A kind neighbour, the wife of the caretaker of the County School opposite where we lived knitted socks for her sons.  She gave me some odd balls of wool, and some knitting needles, so I started knitting.  I used to stand outside the Welsh Wool Shop in Merthyr.  I loved the smell of the wool
After the war a young couple, he was disabled, opened a wool shop at Pontmorlais.  What a joy it was.  Wool of the colours of the rainbow for one shilling an ounce.

Another neighbour I thought led a lovely life. She was a widow.  She walked the dogs for her friends, collecting blouses, dresses and coats and made them into rag rugs and patchwork quilts.  After the shortages of the war years we knitted jumpers and sweaters and made rugs from packs of rug wool.    My Mother-in-Law sent to the Durham mills for thrums, mostly red, and with a Gypsy peg and yards of canvas, we covered the floors of quite a large house with wool carpets.
My Father’s family came to Dowlais from Carmarthenshire. They brought rolls of flannel from the mills at Cynwel Elfed to sell for the making of flannel shirts that the men wore in the steel works.   The steel works closed long ago but there are still – thank goodness – quite a few woollen mills in Wales.  


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Looking through my filing cabinet for some information and I came across a letter I wrote in 1997 to every Rug Maker I knew in the UK to inform them I would be writing a Newsletter and the first issue would be September 1997.

My good friend the late Jeanne Field a wonderful Canadian Rug Maker and teacher had encouraged me to write the newsletter to link UK Rug Makers together and to let them know what was happening in the Rug Making world.

The letter read

               

I had a lot of replies and a lot of news to put into that first issue. There were 8 Rug Groups listed and the fee for 4 issues was £5. In those days we didn't use the Internet although I had a computer to write up the news. All the news came via snail mail and I had to type up the whole of the News. No cut and paste in those days..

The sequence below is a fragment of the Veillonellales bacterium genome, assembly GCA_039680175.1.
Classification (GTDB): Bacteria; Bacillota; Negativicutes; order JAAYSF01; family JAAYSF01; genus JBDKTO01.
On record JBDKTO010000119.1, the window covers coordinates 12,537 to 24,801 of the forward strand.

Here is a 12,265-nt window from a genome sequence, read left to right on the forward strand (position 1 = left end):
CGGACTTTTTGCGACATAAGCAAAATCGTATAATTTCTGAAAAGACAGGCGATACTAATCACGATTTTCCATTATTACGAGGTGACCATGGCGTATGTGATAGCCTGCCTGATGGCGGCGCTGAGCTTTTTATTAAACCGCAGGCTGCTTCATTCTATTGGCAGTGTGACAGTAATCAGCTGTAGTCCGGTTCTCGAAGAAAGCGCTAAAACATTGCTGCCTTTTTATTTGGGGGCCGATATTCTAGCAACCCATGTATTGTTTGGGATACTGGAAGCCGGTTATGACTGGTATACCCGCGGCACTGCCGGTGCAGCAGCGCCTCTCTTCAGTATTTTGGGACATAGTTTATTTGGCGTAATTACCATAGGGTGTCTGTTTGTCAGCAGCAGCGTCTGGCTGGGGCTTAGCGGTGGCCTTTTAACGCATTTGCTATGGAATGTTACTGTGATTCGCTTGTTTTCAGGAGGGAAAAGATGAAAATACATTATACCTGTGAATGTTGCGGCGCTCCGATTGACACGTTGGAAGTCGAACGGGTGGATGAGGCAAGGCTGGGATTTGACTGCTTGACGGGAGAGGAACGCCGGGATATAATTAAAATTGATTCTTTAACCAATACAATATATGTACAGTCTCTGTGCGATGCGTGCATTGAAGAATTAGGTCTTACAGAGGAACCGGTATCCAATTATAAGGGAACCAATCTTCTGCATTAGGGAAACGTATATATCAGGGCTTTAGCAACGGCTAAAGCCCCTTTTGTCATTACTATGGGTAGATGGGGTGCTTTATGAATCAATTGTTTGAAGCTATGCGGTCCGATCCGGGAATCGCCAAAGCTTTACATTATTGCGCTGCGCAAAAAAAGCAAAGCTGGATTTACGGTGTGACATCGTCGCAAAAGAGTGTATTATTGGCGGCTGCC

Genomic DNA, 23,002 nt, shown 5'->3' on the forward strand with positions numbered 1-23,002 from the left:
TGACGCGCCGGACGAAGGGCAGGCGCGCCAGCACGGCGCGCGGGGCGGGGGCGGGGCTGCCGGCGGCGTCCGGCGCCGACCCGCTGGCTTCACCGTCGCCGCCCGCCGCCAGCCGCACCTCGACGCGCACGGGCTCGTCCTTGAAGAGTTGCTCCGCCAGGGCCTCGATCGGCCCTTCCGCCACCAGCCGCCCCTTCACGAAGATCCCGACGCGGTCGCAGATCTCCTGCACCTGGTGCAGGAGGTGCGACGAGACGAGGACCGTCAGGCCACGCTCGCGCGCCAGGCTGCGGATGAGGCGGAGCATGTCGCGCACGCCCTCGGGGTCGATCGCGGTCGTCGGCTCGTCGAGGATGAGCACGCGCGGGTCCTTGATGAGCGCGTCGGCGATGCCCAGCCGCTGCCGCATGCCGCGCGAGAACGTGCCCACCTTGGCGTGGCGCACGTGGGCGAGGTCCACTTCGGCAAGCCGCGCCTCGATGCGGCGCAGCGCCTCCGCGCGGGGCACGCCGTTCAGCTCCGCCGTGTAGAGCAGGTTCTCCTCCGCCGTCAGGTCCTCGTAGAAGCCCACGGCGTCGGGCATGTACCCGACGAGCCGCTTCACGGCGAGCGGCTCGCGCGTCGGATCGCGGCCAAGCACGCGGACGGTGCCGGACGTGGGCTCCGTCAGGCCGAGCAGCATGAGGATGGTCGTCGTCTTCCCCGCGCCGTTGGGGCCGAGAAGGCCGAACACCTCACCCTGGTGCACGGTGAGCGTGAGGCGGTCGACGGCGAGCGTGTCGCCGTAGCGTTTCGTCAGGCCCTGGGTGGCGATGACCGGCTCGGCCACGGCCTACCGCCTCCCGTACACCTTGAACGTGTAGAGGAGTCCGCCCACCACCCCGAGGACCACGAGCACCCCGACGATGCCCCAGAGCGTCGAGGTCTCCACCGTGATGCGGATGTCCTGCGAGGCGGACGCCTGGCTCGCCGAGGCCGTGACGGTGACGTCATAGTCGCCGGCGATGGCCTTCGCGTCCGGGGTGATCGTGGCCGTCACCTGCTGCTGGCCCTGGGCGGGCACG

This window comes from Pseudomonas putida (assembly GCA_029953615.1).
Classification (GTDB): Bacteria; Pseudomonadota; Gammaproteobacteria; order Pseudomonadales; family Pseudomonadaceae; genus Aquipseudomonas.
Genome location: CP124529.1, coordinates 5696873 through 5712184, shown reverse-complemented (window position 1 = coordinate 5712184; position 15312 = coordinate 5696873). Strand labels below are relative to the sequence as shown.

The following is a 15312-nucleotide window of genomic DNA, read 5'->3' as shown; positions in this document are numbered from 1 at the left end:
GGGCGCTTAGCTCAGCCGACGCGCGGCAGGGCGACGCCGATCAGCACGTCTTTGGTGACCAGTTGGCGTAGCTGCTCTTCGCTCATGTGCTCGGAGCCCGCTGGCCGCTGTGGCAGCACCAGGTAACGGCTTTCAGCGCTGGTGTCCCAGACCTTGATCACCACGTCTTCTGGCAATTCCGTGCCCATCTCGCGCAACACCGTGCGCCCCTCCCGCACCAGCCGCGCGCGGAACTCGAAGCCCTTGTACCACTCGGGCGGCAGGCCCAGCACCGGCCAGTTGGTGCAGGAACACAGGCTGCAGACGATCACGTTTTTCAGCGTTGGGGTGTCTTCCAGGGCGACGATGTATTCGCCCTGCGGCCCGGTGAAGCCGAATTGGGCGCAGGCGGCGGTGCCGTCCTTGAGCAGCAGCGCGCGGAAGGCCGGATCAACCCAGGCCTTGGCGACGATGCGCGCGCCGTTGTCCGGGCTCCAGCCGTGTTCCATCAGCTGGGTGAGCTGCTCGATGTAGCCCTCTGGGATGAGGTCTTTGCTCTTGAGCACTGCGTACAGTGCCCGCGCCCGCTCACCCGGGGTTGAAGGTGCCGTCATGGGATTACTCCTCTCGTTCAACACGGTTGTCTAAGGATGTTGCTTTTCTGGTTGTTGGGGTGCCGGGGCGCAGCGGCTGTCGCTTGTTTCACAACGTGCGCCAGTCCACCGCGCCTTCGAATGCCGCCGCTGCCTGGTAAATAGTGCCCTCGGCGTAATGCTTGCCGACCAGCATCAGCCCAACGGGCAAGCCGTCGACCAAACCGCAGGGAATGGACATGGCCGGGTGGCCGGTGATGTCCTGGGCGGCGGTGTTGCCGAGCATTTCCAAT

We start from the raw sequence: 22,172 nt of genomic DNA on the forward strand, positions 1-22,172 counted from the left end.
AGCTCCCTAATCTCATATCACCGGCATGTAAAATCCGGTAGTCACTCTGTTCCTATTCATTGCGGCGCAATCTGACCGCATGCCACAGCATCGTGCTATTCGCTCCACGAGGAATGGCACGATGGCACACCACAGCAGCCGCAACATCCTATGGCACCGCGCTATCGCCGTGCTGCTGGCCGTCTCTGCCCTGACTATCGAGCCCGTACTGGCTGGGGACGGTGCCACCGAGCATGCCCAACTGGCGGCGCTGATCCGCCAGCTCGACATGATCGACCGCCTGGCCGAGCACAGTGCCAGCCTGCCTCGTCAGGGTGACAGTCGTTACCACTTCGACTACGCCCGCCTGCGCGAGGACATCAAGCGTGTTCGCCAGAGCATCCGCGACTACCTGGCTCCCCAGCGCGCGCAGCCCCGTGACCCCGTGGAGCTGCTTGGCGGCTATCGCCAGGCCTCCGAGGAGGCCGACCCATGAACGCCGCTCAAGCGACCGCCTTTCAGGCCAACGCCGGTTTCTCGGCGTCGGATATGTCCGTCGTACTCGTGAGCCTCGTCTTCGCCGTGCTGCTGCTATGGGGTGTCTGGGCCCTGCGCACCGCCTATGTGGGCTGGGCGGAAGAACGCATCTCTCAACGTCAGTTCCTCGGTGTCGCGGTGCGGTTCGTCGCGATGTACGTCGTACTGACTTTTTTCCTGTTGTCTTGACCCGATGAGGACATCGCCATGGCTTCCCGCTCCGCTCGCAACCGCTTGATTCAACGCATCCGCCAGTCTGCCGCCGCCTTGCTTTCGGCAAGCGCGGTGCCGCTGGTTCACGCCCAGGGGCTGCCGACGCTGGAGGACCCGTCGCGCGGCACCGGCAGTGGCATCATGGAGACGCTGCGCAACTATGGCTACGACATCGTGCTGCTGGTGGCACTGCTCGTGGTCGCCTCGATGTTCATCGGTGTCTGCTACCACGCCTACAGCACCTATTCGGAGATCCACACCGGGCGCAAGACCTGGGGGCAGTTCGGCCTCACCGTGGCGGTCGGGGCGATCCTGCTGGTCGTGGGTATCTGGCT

For the first 10 years it was called Rag Rug News  then I updated the whole Newsletter and had a lot of coloured pictures and I felt the title Rag Rug was out of date so I changed the name to The Rug Maker which happily ran for another 10 years. The final two years was sent by email to cut costs and there was a decline in subscriptions for the Newsletter. The Internet took over and being able to press a button for  information I decided to finish writing The Rug Maker. 
It served its purpose and joined many rug makers together and then time moved on. From time to time I will add stories and information from some of the issues on this blog.





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2019 Workshops 

Time 9.30am - 3.30pm   
 at 
The Rug Studio 
(unless otherwise stated)

There are plenty of workshops to attend through 2019 from beginners to experienced Rug Makers 
The workshops include Hooking, Proddy, Punch Hooking, Specialised classes in Design, Appliqué with Hooky and Proddy, Hints tips and techniques.
My studio is a bright light and cheerful place to work. The classes are usually limited to about 7 or 8 students. 
If you would like to come for a workshop and the listed dates are not suitable please email or telephone to arrange a suitable date.
Once your class/es have been paid an information sheet and receipt will be sent. 
If you have any questions on any of the workshop please email